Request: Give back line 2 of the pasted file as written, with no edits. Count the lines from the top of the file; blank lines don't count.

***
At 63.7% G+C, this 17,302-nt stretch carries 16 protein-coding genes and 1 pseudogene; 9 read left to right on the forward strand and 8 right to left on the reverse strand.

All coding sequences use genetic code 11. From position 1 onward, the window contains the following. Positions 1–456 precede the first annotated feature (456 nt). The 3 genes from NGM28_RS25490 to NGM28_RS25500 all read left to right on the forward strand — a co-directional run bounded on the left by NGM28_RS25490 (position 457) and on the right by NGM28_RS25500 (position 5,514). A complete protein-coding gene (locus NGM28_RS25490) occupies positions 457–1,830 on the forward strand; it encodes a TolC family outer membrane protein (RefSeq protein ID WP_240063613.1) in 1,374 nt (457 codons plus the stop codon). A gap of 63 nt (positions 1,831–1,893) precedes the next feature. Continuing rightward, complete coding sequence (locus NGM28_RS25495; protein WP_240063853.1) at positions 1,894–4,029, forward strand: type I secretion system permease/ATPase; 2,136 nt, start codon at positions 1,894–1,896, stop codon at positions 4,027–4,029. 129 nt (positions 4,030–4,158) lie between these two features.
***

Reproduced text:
All coding sequences use genetic code 11. From position 1 onward, the window contains the following. Positions 1–456 precede the first annotated feature (456 nt). The 3 genes from NGM28_RS25490 to NGM28_RS25500 all read left to right on the forward strand — a co-directional run bounded on the left by NGM28_RS25490 (position 457) and on the right by NGM28_RS25500 (position 5,514). A complete protein-coding gene (locus NGM28_RS25490) occupies positions 457–1,830 on the forward strand; it encodes a TolC family outer membrane protein (RefSeq protein ID WP_240063613.1) in 1,374 nt (457 codons plus the stop codon). A gap of 63 nt (positions 1,831–1,893) precedes the next feature. Continuing rightward, complete coding sequence (locus NGM28_RS25495; protein WP_240063853.1) at positions 1,894–4,029, forward strand: type I secretion system permease/ATPase; 2,136 nt, start codon at positions 1,894–1,896, stop codon at positions 4,027–4,029. 129 nt (positions 4,030–4,158) lie between these two features.